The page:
I’m a big believer in tradition, especially when it comes to holidays. I also believe there’s nothing wrong with updating a classic. Brisket was the time-honored Passover meal when I grew up, and I watched my mom make it every year. A beautiful brisket nestled in a hearty sauce of crushed tomatoes dotted with the classic carrots, onions, and celery, and some red wine added in the last half hour to beef up the flavor of the sauce. I love that recipe (and it was something I could make with three toddlers at my feet), and that was our dinner on the first night of Passover.
Category Archives: Meat
Hello, again, and Happy New Year. From my lack of posts, it appears that Thanksgiving really took its toll on me. I took some time off to handle non-blog business, and as all bloggers hope, I thought I’d be able to eke out time to write a post or two. Unfortunately, that didn’t happen. But I’m back now, so thanks for sticking with me, and I hope you all enjoyed a lovely holiday season.
We rang in 2014 with a cozy dinner – and my husband and I cooked together. Not something we do often (he likes to stay out of the way, but is the first in line for tasting!). However, over the years he’s learned some skills, and was a very good sous chef last night. Here’s what he did to make this dinner come together: he prepped and made the mustard-shallot vinaigrette for the string beans, peeled the shrimp for the appetizer, minced the garlic and zested and juiced a lemon for the herb crust on the rack of lamb. But his biggest job of all? Stirring the mushroom risotto. Of course, ever the lawyer, he asked questions. “Do you really have to stand here just stirring?” “Can you stir too much? I’d hate to over-stir this.” And there were others I’ll leave out of this post. Despite the mild line of questioning, he stirred and added stock, and stirred some more, until the risotto was done. As you’ll see, it was cooked just right! (Thanks, honey.)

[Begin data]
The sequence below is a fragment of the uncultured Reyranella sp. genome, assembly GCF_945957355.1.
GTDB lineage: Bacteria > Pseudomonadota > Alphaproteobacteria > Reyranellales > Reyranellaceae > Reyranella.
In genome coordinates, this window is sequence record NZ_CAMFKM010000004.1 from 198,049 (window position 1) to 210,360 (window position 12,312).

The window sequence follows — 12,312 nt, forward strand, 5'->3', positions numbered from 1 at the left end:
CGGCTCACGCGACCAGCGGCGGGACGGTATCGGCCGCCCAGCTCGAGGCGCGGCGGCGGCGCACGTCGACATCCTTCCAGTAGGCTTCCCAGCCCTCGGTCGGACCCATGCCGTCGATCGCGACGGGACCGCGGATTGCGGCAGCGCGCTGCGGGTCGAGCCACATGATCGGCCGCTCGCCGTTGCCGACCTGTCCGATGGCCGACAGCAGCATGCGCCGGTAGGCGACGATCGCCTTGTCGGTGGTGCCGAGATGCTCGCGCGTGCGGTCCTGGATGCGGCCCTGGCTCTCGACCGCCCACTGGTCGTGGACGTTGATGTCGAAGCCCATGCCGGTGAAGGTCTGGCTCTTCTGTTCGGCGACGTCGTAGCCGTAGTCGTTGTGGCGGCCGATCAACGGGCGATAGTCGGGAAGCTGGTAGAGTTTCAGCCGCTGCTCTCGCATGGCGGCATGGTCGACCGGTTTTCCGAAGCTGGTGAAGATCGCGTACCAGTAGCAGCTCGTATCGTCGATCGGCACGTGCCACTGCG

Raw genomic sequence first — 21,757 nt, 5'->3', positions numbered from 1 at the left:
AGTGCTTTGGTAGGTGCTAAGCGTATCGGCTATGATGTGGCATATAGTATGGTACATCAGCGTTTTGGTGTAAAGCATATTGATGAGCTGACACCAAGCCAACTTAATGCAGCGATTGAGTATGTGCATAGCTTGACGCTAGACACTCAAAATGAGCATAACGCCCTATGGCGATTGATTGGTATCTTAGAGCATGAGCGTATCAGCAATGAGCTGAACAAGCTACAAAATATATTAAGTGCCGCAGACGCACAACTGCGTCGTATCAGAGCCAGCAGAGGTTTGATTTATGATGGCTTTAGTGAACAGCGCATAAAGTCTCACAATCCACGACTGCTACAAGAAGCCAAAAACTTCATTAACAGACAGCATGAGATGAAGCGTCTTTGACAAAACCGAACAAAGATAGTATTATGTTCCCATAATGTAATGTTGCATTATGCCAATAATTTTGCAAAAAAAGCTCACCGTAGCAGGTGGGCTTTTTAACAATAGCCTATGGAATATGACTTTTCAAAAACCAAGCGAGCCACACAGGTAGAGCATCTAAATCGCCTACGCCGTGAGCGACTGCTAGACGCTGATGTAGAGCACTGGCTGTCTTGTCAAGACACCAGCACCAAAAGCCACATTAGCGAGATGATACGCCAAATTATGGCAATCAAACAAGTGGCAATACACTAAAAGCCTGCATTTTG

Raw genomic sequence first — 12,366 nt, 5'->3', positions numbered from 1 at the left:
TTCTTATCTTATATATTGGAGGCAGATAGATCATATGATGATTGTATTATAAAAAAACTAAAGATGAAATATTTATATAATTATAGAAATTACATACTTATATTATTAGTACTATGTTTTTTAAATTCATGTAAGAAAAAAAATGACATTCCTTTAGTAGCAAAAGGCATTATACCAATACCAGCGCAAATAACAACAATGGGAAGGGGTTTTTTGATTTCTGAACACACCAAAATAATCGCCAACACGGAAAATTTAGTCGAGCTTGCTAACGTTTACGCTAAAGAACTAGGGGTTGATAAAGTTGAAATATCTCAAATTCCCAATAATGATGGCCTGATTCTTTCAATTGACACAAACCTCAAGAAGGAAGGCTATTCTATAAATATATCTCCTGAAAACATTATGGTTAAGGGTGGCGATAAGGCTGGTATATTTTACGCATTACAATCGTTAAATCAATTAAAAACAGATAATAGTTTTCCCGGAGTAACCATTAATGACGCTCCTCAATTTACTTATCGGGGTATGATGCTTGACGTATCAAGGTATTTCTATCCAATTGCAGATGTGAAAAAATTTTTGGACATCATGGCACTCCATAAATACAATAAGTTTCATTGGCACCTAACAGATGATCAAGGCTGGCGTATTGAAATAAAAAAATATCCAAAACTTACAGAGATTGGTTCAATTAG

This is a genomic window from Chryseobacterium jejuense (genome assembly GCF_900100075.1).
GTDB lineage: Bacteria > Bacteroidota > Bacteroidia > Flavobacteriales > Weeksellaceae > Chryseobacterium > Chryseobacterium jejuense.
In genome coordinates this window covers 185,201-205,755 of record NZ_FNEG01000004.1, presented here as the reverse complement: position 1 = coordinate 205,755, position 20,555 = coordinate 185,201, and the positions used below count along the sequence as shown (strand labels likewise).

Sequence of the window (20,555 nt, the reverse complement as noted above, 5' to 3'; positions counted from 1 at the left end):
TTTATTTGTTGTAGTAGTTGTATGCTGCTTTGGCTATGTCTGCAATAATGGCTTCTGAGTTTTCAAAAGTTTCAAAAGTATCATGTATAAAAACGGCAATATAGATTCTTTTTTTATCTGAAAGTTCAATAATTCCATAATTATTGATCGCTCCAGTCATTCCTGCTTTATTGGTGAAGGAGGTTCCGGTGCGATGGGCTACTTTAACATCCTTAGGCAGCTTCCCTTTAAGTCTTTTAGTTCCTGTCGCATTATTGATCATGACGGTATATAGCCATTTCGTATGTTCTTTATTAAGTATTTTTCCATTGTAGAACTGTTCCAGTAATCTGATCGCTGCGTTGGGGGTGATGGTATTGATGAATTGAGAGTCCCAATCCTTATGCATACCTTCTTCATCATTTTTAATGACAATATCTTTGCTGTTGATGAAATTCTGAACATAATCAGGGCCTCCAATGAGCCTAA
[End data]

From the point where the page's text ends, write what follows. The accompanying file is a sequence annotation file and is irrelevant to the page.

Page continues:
After days of chopping and peeling and cooking and freezing, Thanksgiving finally arrived, and all the preparations gave way to thawing and warming and roasting and serving. As our family was coming in during the day, the appetizers made their entrance, just the ticket to keep everyone sufficiently satiated until dinner. The onion dip with cracked pepper was heated to almost bubbly, we took the chill off the eggplant and white bean puree, and the creamy herb dip punched up raw veggies.